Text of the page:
In mythology and literature she is often called dread(ed) Persephone, and queen of the underworld, within which tradition it was forbidden to speak her name. This tradition comes from her conflation with the very old chthonic divinity Despoina (\"[the] mistress\"), whose real name could not be revealed to anyone except those initiated into her mysteries. As goddess of death, she was also called a daughter of Zeus and Styx, the river that formed the boundary between Earth and the underworld. In Homer's epics, she appears always together with Hades and the underworld, apparently sharing with Hades control over the dead. In Homer's Odyssey, Odysseus encounters the \"dread Persephone\" in Tartarus when he visits his dead mother. Odysseus sacrifices a ram to the chthonic goddess Persephone and the ghosts of the dead who drink the blood of the sacrificed animal. In the reformulation of Greek mythology expressed in the Orphic Hymns, Dionysus and Melinoë are separately called children of Zeus and Persephone. Groves sacred to her stood at the western extremity of the earth on the frontiers of the lower world, which itself was called \"house of Persephone\".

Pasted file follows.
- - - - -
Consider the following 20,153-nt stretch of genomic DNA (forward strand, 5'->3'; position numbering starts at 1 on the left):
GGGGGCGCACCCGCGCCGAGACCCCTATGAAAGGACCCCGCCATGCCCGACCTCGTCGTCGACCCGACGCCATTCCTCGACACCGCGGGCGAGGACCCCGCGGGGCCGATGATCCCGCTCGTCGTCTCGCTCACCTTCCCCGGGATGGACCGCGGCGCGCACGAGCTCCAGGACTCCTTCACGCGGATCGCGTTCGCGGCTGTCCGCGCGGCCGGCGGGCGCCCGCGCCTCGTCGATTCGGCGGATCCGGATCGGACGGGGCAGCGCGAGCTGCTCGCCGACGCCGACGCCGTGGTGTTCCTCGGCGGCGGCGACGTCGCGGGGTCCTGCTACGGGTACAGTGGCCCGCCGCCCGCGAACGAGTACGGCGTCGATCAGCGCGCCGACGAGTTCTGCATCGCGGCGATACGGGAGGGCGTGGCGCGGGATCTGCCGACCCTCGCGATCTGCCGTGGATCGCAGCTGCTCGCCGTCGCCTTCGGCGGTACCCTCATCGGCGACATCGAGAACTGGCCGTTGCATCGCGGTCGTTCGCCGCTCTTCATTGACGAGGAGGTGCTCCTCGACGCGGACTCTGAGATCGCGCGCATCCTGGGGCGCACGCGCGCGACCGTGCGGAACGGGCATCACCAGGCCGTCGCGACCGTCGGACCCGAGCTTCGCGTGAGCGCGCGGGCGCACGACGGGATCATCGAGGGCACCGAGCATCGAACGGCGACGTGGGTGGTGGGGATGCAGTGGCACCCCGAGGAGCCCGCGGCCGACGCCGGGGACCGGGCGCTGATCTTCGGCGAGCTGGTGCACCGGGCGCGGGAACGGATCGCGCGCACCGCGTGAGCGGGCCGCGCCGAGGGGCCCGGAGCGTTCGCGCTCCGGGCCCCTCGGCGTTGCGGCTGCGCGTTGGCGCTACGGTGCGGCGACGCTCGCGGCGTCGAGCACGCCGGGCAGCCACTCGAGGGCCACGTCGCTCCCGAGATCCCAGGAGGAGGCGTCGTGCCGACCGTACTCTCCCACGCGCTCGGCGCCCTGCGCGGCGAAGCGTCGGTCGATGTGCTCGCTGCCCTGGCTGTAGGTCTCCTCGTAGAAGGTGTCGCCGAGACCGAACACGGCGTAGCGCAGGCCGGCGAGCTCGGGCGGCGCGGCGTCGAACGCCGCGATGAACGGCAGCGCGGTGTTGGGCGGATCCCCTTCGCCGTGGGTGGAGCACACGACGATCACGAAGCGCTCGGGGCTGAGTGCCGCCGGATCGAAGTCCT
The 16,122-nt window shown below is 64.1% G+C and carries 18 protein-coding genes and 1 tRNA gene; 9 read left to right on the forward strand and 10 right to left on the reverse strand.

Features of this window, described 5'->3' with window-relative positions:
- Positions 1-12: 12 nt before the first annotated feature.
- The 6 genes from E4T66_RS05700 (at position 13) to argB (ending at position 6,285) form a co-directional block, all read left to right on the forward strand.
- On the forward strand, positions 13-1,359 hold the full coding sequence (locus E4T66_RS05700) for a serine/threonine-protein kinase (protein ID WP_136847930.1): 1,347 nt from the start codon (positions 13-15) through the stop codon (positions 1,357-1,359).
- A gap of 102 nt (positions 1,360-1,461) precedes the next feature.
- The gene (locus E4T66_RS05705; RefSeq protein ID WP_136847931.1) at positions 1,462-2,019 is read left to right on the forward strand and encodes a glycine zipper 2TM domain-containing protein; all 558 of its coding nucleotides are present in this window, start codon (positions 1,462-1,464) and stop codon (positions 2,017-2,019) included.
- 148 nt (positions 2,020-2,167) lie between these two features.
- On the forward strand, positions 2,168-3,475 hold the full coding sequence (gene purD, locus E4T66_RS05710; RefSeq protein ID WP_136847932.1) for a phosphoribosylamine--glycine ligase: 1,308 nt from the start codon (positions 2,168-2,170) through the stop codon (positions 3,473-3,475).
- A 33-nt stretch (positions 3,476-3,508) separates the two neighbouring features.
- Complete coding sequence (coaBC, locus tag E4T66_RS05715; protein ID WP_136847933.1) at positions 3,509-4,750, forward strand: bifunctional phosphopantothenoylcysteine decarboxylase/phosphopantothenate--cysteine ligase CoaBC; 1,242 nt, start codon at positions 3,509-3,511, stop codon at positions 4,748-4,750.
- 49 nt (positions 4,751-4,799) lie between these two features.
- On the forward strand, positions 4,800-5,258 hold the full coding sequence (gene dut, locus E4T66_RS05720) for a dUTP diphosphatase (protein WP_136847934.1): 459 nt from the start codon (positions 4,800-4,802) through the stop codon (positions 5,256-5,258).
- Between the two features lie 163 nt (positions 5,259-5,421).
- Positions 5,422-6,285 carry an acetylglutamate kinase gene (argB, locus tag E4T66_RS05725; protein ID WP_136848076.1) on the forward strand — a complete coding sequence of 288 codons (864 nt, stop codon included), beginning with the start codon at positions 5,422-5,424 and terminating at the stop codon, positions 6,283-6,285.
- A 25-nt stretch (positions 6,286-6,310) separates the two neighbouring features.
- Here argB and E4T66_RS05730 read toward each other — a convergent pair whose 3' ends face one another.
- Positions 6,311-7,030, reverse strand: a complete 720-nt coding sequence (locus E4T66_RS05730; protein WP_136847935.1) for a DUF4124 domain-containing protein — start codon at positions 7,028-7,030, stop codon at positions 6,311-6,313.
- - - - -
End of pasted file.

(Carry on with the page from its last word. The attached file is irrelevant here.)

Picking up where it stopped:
The 10th-century Byzantine encyclopedia Suda introduces a goddess of a blessed afterlife assured to Orphic mystery initiates. This Macaria is asserted to be the daughter of Hades, but no mother is mentioned.
It was said that while Persephone was playing with the nymph Hercyna, Hercyna held a goose against her that she let loose. The goose flew to a hollow cave and hid under a stone; when Persephone took up the stone in order to retrieve the bird, water flowed from that spot, and hence the river received the name Hercyna. This was when she was abducted by Hades according to Boeotian legend; a vase shows water birds accompany the goddesses Demeter and Hecate who are in search of the missing Persephone.
Once, Hermes chased Persephone (or Hecate) with the aim to rape her; but the goddess snored or roared in anger, frightening him off so that he desisted, hence her earning the name \"Brimo\" (\"angry\").